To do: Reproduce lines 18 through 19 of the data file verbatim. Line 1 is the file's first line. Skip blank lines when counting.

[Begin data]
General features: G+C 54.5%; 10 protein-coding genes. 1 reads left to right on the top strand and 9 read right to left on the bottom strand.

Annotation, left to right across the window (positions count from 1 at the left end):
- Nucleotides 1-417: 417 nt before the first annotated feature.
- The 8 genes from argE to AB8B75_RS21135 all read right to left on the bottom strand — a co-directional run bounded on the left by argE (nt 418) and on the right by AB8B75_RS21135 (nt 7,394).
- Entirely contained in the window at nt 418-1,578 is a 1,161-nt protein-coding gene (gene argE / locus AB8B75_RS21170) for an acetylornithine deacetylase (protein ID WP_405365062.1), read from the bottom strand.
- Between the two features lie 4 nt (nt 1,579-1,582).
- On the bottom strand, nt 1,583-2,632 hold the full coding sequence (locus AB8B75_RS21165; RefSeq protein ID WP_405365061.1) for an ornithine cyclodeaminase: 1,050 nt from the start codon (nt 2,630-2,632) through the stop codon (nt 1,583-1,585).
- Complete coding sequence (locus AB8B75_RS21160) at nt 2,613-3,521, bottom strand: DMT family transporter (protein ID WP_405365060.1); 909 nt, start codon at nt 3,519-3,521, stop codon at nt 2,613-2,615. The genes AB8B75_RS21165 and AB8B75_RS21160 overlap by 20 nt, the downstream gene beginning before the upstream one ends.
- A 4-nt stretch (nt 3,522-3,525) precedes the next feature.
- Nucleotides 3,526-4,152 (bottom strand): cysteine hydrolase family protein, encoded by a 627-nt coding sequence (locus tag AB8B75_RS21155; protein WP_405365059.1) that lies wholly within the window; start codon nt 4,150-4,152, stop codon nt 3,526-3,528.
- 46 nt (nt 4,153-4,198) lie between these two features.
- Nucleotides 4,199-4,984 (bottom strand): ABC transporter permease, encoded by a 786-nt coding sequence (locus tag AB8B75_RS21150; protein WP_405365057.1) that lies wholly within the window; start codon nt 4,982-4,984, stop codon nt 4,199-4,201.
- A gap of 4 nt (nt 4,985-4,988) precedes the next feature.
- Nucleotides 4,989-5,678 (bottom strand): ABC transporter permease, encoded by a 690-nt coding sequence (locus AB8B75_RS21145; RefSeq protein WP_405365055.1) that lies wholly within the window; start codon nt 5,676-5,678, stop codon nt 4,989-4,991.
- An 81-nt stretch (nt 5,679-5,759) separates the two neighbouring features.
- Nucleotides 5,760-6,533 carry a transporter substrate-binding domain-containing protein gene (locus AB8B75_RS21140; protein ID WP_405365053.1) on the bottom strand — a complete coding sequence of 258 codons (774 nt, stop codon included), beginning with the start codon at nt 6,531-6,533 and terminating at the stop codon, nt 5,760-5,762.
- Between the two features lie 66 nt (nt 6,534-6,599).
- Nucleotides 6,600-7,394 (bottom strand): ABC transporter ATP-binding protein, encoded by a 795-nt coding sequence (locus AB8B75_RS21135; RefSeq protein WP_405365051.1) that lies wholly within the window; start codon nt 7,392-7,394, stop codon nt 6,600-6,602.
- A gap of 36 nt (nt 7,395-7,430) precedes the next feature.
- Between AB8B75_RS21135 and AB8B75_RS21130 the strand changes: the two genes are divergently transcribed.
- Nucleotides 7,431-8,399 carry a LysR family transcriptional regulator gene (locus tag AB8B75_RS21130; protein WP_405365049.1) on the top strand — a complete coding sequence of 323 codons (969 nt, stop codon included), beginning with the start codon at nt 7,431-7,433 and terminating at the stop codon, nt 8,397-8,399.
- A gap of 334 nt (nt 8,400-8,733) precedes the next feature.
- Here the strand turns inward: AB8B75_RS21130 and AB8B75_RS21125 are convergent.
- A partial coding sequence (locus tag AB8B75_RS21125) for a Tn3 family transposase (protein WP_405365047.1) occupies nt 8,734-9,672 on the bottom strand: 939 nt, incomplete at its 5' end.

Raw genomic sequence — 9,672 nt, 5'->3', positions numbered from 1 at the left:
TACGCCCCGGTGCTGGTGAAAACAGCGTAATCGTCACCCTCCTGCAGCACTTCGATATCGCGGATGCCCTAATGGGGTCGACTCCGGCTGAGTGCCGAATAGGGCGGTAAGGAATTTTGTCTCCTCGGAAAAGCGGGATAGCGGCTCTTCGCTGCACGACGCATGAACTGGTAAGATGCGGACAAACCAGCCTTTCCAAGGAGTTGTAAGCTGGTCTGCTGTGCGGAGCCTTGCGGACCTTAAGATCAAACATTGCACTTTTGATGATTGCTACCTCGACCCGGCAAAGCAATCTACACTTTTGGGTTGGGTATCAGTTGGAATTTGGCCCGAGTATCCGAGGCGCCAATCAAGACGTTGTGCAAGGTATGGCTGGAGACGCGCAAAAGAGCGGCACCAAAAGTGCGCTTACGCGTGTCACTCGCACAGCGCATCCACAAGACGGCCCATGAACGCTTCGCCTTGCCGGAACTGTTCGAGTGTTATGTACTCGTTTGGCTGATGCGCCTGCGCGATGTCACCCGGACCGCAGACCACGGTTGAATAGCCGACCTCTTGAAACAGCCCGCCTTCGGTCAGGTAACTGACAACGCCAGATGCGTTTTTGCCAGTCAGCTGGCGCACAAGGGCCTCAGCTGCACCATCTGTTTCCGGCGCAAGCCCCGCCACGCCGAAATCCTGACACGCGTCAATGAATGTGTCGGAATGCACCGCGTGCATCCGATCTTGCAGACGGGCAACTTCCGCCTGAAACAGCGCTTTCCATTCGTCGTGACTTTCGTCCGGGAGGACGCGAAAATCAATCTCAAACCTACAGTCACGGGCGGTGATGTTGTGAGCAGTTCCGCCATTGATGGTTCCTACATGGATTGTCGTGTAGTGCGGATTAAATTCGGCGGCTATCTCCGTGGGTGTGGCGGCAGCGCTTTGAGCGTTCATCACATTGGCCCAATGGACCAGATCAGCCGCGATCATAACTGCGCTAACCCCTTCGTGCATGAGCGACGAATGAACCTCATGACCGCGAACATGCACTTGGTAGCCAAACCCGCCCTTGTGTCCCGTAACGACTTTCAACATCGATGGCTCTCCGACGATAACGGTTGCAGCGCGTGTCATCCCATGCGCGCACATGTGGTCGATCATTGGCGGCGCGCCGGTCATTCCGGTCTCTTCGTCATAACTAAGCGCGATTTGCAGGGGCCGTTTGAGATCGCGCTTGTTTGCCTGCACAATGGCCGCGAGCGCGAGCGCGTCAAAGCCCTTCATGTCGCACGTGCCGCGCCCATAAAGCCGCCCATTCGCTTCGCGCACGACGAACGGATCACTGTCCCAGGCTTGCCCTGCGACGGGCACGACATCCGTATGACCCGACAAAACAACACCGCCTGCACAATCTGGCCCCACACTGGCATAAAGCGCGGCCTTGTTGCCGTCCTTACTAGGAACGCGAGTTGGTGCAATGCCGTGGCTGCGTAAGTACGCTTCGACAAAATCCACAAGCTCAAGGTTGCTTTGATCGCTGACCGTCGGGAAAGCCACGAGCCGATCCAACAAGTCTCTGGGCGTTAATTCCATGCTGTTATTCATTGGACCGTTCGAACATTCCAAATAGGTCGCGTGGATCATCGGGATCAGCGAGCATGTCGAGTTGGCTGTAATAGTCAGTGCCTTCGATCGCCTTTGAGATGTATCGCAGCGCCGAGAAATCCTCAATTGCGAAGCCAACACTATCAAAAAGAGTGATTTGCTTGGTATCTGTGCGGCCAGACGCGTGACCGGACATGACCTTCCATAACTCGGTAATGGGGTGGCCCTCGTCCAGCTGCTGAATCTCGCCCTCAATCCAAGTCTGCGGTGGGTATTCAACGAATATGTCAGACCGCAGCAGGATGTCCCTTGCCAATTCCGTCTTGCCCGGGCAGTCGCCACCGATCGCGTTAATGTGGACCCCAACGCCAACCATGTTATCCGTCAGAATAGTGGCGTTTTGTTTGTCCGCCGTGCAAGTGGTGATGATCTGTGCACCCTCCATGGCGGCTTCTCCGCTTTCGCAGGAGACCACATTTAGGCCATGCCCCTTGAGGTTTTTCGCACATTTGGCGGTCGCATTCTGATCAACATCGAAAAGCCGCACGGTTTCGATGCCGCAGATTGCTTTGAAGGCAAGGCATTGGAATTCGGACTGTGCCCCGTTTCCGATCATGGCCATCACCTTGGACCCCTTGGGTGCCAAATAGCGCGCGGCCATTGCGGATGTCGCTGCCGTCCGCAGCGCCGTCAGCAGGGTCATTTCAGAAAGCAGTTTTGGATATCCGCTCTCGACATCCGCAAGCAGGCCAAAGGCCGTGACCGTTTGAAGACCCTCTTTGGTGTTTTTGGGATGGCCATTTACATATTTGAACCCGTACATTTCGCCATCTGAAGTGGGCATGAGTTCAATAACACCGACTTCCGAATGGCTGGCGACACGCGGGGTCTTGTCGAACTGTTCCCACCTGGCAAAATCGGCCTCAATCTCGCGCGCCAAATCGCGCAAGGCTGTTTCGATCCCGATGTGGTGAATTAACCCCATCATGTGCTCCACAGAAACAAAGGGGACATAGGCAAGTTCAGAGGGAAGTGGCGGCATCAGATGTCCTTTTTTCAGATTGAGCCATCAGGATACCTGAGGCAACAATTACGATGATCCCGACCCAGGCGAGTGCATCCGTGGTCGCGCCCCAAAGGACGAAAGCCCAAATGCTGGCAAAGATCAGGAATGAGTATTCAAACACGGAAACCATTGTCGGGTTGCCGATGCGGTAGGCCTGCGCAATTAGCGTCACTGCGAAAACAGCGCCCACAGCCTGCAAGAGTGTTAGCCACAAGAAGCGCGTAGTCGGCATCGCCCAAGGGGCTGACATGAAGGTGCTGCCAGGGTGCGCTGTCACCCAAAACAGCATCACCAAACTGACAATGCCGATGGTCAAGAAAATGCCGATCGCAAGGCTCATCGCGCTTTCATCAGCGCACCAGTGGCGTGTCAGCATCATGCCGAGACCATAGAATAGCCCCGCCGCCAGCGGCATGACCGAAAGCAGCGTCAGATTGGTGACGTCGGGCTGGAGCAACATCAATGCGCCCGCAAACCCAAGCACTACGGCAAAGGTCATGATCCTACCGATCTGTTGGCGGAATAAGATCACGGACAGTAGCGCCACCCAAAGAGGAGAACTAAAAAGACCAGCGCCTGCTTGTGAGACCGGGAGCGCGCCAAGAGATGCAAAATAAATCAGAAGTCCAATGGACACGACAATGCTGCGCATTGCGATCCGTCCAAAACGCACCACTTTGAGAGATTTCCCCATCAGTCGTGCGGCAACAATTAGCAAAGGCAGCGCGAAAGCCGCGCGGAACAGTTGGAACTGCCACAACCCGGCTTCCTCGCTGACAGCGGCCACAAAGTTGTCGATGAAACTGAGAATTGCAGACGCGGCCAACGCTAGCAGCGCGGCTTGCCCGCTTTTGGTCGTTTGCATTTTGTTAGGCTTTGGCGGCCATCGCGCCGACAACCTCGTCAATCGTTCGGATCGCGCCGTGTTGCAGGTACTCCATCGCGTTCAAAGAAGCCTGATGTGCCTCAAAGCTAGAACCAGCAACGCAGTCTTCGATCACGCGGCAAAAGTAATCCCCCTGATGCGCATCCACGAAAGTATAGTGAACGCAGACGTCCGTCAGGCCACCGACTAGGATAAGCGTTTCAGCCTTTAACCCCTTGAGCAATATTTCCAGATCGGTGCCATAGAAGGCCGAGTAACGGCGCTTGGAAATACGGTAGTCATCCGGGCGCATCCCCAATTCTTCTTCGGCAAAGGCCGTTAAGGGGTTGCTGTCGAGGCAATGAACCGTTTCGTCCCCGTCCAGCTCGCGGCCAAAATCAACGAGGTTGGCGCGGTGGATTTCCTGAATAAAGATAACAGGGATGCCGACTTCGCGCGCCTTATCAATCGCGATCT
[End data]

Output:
- Nucleotides 6,600-7,394 (bottom strand): ABC transporter ATP-binding protein, encoded by a 795-nt coding sequence (locus AB8B75_RS21135; RefSeq protein WP_405365051.1) that lies wholly within the window; start codon nt 7,392-7,394, stop codon nt 6,600-6,602.
- A gap of 36 nt (nt 7,395-7,430) precedes the next feature.